Gardening This Weekend: November 3, 2016

My hope is that you’ll at least scroll through these time-sensitive tasks to stay ahead of the gardening game.


• Pansies into raised beds or large patio pots. Use loose, highly organic planting soil to ensure perfect drainage. Smaller-flowering types such as violas give the best bed display.
• Pinks, ornamental cabbage and kale, snapdragons, stocks and other cold-hardy annuals.
• Finish digging and dividing spring-blooming perennials immediately.
• Daffodils and grape hyacinths directly into garden. Tulips and Dutch hyacinths must have 45 days at 45 degrees, then must be planted into garden by last two weeks of December. That “pre-chilling” must begin soon in order for bulbs to be ready for planting on time.


• Dead or damaged branches from trees while they can be identified from healthy limbs. As leaves drop the differences become less obvious. Hire a certified arborist if you’re unsure or if the job is too difficult.
• Dead stubble from perennial gardens to keep them tidy.
• Mow lawn at recommended height until frost. Collect fallen leaves as you mow. Use them in the compost pile or as mulch around your perennials.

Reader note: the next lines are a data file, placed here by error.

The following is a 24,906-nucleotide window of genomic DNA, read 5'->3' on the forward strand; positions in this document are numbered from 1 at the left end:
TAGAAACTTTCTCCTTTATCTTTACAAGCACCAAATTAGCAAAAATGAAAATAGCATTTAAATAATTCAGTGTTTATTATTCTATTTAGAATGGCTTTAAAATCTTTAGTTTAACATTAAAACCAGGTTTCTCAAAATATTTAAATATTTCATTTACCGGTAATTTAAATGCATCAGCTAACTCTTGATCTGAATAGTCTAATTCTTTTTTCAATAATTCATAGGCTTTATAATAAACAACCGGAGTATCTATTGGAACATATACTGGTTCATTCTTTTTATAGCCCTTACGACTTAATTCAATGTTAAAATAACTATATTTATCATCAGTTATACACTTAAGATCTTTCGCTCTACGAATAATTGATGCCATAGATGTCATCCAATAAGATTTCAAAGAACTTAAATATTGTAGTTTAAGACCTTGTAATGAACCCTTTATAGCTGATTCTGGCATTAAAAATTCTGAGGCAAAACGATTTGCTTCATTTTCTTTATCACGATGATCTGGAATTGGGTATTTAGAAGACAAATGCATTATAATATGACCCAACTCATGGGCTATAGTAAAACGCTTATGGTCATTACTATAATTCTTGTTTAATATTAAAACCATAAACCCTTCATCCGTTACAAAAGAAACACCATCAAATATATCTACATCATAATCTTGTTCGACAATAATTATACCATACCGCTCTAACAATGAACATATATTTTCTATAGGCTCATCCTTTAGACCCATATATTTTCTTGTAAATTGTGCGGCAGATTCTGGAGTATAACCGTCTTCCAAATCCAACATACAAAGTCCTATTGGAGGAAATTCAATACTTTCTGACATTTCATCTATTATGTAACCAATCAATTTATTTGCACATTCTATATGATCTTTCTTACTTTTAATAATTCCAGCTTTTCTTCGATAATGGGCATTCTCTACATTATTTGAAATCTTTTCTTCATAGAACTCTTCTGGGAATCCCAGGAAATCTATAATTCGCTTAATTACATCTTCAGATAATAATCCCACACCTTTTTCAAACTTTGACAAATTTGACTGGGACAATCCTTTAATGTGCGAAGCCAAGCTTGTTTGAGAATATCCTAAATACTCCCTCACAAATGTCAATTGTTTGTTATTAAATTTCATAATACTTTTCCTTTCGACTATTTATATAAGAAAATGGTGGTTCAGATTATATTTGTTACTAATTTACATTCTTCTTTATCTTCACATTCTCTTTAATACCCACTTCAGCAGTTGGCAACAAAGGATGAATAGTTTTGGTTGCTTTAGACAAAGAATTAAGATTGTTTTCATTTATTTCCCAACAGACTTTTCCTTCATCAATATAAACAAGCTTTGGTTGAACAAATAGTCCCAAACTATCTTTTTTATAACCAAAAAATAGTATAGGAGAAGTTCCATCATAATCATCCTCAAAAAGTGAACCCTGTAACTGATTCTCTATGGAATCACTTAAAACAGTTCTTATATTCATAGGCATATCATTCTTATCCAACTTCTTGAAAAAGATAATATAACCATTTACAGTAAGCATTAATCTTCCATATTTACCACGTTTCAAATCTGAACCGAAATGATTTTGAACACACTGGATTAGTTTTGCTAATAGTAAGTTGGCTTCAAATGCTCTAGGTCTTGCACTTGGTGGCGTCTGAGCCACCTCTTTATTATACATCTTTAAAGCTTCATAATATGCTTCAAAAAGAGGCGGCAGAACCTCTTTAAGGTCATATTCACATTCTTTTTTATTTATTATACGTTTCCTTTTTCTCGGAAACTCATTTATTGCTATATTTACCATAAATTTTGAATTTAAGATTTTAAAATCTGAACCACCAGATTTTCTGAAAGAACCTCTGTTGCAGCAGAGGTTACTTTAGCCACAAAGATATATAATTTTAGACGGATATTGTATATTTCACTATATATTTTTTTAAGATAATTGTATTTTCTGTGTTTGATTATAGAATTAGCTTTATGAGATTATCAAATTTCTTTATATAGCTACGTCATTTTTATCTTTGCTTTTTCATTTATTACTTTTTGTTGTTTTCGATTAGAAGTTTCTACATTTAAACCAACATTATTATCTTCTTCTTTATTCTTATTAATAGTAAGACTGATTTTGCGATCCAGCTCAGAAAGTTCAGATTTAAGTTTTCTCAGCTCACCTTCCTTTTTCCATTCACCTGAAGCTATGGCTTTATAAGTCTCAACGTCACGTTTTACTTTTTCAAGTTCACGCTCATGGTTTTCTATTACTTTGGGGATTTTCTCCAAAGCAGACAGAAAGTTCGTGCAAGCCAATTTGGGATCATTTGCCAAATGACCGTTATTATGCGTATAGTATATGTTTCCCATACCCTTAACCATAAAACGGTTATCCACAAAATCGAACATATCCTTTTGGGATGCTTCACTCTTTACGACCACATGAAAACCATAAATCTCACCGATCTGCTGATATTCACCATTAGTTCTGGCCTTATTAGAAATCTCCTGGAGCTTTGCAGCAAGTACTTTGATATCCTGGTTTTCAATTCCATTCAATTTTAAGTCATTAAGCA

• Cool-season annual color with dilute solution of high-nitrogen, water-soluble plant food. Repeat each time that you water.
• Ryegrass and fescue with high-nitrogen or all-nitrogen granular food. Water immediately after feeding.

Continued Below



• Brown patch is rampant. It causes unusual circular patches in St. Augustine turf. Grass blades pull loose easily from runners. Treat with labeled turf fungicide as soon as you see it.
• Watch for stinging caterpillars on leaves this time of year. Be alert when working with fallen tree leaves. Snakes may have crawled into them. (That’s another good reason for running the leaves through the mower and bagging the clippings to use as mulch or in the compost.)
• Last call for applying a glyphosate-only herbicide to kill grass and weeds in areas where you want to establish a garden or landscape bed over the winter. Let your local nursery professional show you the product options.

Posted by Neil Sperry
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